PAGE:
The big boys told me the men who watched the programme didn’t fancy me because of my attire. I told them the men who didn’t fancy me couldn’t get it up and they could all go and fuck themselves.

I wore dungarees in the second series.

When I did ‘Good Food Live’ dungarees were categorically banned, my lovely boss preferring me to be sexy and female. So for years and years dungarees became my go-tos after recording two shows a day.

I have custom made dungarees, stitched by a beautiful man called Shakeel, one pair in shiny material, a metal grey fabric with a chain holding the bib up around my neck.
I have blue velvet dungarees, with orange beaded straps.
I’ve got an all in one purple jobby, that ties up over my chest. Were the string to give way I would be shamelessly naked, as the purple outfit requires no undergarments.
I have workmens’ denims from America.
I have Dalmatian patterned ones from a 5 star restaurant in Little Washington near the White House.
I have brown ones from the internet.
I have pink striped ones and green striped ones the make me look like ANDY PANDY.
I have blue striped ones.
I have green linen ones
I have white painters overalls that are heavy duty.
I have a dark blue pair that are real painter’s overalls. If I pull the straps up on the suspenders to keep the gusset from hanging too low, the neck strangles me. So I have to wear them baggy like a teenage rapper from Peckham.
I have two pairs of fitted denims from Dirty Harry’s in Brighton. Two rails of authentic dungarees stood outside the shop for years; now they have only one rail and the old bib and braces are around £60 – they used to go for half the price.

I have boxes of dye in the cellar from when I used to buy white dungarees and dye them from purple to green, to yellow, to brown. Now, as long as they slide on and off, I couldn’t care less what the colour is.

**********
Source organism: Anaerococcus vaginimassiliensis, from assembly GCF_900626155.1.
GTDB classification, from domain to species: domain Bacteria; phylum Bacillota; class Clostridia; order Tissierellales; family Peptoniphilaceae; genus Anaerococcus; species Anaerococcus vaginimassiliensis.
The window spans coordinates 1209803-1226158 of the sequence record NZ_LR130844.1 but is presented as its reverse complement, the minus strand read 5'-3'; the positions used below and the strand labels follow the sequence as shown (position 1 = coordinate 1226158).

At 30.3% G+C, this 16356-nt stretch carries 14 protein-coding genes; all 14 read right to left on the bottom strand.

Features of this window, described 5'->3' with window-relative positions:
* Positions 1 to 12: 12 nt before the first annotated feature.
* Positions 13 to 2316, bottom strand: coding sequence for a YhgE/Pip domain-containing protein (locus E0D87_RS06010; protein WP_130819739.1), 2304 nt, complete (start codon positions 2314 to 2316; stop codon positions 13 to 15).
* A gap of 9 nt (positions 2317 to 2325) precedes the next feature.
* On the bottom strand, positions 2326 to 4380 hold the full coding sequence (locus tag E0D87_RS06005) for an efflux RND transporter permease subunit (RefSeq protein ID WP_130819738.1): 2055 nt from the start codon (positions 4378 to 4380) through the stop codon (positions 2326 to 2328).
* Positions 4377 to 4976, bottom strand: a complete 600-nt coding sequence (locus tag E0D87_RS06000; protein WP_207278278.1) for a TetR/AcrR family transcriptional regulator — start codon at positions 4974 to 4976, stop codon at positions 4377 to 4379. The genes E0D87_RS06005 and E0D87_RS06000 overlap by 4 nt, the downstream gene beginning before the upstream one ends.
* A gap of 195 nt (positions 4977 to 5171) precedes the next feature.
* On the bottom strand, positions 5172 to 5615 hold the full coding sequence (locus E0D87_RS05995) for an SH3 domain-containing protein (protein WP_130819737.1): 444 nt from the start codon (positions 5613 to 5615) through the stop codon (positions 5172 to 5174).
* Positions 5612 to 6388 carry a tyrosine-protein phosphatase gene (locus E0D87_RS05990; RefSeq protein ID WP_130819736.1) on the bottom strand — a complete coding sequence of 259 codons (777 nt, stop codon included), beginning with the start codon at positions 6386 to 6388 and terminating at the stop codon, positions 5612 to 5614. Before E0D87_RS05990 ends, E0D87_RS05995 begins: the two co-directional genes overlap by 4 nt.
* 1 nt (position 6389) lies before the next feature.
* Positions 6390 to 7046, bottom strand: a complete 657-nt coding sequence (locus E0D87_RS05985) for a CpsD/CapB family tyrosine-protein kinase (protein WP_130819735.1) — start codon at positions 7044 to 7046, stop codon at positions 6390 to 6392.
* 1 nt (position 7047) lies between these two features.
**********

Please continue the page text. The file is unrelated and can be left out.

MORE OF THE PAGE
The Yiddish for an untidy person is a ‘schlock’. And that I am. A schlock with a wardrobe of clothes that I don’t wear. The clearance de-clutterers say, ‘if you haven’t worn something in two years then chuck it’. But I have dresses and shirts, trousers and skirts that may come in handy for a telly job, or when I do decide to wear a Stützbüstenhalter on a fancy night out.

It occurs to me that dressing up is now a thong – sorry – thing of the past.
Covid saw us all wearing our night-ware in the daytime.
Attendances at fancy do’s also feels like a pass time from the past times.
Gigging, when a proper sense of attire is necessary, happens less frequently.

Now I don’t fret if I never ware any one of my 231 pairs of high heels ever again, but, remove my dungarees and I would crumple. I roll the legs up, wear thick sox and have footwear that can take me over fields, into coffee shops and even a National Trust visit.

The one thing I could not do without, however, is an appropriate scent whatever my costume.
Woody, earthy, expensive and memorable. I have several on my shelf at any one time.
I met a lovely man today, with chunky fingers, three sons and an adorable wife. As I left their comfy house he shouted down from upstairs, asking what scent was I wearing.
In a split second I thought to keep my scent close to my chest but in the end I shouted back what it was.
An expensive perfume, even though I dress in my frayed, faded dungarees, gives me an air of mystery.

So there we are, spray yourself with expensive cologne and your trashy dungarees will take care of themselves.

Mid-whiffery at its best.